For a long time I have wanted to combine my two favourite things and knit a cat. If only I could get around to working out how to do it. Of course, I could have just bought a pattern and knitted a cat. But for me that would be a cop-out. I’m supposed to be a designer, after all. I looked around the web for knitted cat patterns. There weren’t very many out there, and in any case, typical me, I wanted to do it in my own way.
There are so many creative decisions to be made for a project like this. Firstly I had to decide how much detail to include. I could knit a blob with ears and a tail and it could be a cat. Or I could go for a lifelike, every-last-detail design. The more detail you include, the more parts there are to knit and sew together. You could end up with a complicated design which requires a lot of tiresome fiddling around. It might be a great result, but complex construction can be very off-putting.
So I had to decide on a basic shape, and then decide which details should be included whilst keeping the design as simple as possible. I took some time out from the studio and had a cup of tea in the garden. I have a cute garden ornament in the shape of a cat. Actually, it is not in the shape of a cat at all, it is just a sphere with a cat’s face on it and a couple of ears. Uh….bingo! There was my knitted cat, right there. Inspiration strikes!
I really wanted to nail this design so I took the rest of the week off my day job and shut myself in the studio. I knitted for 8 hours with barely a break. I got a blister on my left index finger where I push at the needle with every stitch. I didn’t even realise I did this!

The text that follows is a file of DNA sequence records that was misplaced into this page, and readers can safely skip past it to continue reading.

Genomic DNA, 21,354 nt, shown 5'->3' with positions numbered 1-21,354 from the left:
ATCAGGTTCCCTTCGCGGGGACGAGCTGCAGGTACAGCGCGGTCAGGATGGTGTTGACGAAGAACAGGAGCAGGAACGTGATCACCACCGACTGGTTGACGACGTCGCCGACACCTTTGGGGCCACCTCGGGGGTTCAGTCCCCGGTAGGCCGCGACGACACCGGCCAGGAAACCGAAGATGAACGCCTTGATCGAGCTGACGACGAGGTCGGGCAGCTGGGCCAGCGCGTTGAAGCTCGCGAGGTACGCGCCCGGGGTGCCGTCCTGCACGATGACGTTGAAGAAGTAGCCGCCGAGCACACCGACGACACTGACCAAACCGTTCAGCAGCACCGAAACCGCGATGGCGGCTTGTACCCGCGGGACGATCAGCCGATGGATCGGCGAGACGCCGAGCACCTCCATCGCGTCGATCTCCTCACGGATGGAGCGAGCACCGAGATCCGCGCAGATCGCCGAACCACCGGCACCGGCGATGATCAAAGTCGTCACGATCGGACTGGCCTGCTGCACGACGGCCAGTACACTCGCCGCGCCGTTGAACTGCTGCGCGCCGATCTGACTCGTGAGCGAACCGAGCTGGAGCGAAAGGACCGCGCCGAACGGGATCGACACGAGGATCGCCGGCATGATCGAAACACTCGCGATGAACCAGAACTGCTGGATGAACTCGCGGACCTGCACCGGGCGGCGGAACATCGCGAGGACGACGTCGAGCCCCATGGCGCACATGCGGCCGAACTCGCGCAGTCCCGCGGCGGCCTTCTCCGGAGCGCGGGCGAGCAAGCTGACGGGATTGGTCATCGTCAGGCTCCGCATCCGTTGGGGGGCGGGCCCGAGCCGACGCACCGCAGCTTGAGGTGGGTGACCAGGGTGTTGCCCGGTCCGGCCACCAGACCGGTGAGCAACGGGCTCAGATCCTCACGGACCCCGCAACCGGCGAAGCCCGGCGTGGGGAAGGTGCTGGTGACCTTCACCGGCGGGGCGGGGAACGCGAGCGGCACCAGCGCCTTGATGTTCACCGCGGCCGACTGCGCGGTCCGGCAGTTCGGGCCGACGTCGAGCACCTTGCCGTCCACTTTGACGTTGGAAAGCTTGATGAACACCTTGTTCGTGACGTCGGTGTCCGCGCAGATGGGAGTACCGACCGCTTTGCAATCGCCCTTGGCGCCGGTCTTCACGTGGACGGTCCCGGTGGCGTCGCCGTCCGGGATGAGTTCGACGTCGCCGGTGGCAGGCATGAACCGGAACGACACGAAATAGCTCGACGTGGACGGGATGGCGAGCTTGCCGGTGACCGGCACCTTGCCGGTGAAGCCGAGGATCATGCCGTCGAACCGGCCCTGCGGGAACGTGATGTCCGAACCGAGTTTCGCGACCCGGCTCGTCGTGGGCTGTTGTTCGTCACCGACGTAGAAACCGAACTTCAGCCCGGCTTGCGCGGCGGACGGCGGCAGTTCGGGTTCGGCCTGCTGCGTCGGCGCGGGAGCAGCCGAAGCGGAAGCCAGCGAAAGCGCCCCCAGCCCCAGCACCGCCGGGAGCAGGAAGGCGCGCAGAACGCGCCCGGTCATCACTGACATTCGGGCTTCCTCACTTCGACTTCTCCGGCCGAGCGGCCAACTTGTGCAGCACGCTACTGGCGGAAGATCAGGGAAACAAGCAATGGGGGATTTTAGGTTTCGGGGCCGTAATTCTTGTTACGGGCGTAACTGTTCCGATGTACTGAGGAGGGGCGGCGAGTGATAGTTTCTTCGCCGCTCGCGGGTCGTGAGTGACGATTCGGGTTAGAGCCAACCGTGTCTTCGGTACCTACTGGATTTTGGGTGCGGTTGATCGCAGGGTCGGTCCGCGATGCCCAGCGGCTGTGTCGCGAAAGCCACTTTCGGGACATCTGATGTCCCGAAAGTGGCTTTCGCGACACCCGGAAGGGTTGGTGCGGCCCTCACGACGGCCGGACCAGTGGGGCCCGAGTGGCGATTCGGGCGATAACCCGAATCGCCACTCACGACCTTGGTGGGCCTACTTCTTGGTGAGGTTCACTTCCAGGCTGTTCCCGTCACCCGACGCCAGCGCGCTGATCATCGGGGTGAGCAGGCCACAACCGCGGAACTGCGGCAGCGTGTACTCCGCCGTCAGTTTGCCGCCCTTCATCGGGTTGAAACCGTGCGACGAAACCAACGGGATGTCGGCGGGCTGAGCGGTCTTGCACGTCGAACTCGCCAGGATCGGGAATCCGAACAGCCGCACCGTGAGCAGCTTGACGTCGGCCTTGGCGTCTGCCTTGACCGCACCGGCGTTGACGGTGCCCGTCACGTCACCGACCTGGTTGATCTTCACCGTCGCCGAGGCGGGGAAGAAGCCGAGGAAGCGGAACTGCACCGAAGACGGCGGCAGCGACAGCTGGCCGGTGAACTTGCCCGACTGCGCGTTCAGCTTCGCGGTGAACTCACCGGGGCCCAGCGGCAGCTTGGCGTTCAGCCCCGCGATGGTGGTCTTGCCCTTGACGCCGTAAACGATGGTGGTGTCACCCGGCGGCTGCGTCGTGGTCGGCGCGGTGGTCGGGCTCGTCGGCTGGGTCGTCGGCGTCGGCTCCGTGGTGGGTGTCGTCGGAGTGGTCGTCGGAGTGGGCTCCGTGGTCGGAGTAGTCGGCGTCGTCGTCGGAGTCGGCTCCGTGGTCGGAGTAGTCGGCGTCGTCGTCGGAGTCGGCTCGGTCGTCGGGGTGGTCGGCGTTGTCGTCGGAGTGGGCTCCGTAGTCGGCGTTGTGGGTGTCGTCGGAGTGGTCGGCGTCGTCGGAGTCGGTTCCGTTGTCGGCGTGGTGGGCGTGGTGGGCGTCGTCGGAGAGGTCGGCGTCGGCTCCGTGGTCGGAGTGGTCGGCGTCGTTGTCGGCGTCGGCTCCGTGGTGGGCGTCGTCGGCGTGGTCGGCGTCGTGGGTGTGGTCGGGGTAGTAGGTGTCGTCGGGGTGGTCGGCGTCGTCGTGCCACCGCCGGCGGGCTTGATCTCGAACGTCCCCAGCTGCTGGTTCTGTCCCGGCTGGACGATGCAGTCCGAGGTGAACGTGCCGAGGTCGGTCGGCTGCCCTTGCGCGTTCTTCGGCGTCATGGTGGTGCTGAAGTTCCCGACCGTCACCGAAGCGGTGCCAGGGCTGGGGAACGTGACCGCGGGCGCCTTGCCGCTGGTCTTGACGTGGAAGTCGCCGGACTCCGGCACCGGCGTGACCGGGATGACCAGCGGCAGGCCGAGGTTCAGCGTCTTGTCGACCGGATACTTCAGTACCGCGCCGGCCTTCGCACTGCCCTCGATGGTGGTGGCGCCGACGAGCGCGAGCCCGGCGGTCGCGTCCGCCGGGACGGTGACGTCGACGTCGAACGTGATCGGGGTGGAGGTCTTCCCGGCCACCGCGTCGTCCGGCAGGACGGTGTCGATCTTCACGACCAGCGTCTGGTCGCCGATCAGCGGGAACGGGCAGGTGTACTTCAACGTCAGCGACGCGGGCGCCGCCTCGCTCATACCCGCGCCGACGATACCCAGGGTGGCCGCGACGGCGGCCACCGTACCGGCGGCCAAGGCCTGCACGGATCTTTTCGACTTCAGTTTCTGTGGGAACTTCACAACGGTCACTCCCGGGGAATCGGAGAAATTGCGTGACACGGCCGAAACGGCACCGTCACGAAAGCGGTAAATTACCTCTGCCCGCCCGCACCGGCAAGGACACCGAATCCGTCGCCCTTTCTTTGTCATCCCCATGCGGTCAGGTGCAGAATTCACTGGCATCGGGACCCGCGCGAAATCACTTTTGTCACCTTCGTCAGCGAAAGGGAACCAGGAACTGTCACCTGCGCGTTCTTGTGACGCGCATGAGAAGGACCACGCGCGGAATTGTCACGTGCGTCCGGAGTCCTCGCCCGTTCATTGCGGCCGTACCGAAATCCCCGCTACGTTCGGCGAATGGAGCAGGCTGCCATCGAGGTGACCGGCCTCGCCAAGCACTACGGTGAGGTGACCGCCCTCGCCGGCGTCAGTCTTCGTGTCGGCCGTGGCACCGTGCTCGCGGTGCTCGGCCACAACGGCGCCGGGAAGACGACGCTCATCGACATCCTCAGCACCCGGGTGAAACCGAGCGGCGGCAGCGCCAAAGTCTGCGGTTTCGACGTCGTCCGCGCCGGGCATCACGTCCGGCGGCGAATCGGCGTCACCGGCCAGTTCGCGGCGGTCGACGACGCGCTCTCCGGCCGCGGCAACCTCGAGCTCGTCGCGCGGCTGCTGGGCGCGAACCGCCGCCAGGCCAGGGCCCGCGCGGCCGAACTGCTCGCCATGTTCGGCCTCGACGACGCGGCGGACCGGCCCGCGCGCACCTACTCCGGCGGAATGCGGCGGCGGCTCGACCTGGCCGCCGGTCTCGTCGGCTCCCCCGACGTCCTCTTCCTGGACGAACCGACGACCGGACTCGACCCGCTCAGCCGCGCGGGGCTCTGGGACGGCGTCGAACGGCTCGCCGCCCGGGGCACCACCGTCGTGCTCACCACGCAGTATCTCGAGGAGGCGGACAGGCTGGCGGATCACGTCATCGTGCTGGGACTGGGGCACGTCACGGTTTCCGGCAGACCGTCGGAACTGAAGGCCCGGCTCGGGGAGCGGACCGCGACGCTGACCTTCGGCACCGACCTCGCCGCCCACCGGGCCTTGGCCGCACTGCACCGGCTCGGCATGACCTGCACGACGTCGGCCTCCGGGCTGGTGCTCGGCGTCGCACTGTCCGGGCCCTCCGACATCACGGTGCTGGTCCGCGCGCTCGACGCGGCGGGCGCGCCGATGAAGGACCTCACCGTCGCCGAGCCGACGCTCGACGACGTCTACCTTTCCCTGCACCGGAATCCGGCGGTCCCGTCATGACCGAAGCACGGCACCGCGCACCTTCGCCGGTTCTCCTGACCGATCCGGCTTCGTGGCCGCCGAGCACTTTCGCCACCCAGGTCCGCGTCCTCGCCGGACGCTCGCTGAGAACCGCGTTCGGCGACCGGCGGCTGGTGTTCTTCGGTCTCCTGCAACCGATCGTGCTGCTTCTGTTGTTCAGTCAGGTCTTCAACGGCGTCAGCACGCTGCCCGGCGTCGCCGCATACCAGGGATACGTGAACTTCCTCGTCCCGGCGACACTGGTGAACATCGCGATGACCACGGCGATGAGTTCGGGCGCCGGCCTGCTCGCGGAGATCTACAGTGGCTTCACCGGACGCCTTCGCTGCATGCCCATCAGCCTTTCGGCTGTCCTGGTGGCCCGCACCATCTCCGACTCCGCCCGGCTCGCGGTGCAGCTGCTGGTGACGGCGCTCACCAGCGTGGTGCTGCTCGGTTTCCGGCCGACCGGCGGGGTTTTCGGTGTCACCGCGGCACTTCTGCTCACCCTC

I worked the bottom circle in the same way as my cupcake. With some well-placed shaping, I added a snout panel – a protrusion to indicate the cat’s muzzle. I knitted up a couple of test snout panels before I was happy with the size and shape.
The decreases for closing the cat’s head were tricky to get right. I can only work out shapings like this by writing out every stitch on squared paper and counting out the decreases row by row. I wasn’t sure how steep the sloping should be. The first attempt wasn’t right so it got unpicked. More squared paper. I tried again, not sure if the snout panel was at the right height or not. Fortunately this time the shaping worked well, and it so happened that the snout panel landed neatly in the centre of two decreases, as if I had planned it. A lucky accident like that spurs you on.
The ears were easy, but the paws took five attempts to get right. It had to be a strange shape with corners which when folded over achieved exactly the shape I was after. Next job was the face. There was no getting away from it – it had to be embroidered on, and it had to be right, because the whole design depended on an appealing face. Several attempts later, I was satisfied with it. Then I added a tail, and voila!
I’m already looking at my yarn stash and sizing up which yarns to use on the next version. I may go fluffy.
I love the patterns which emerge in stocking stitch when you are shaping with increases and decreases. Those fluid vertical lines merge and separate in a very pleasing way. Knitters, you know what I’m talking about….
Till next time,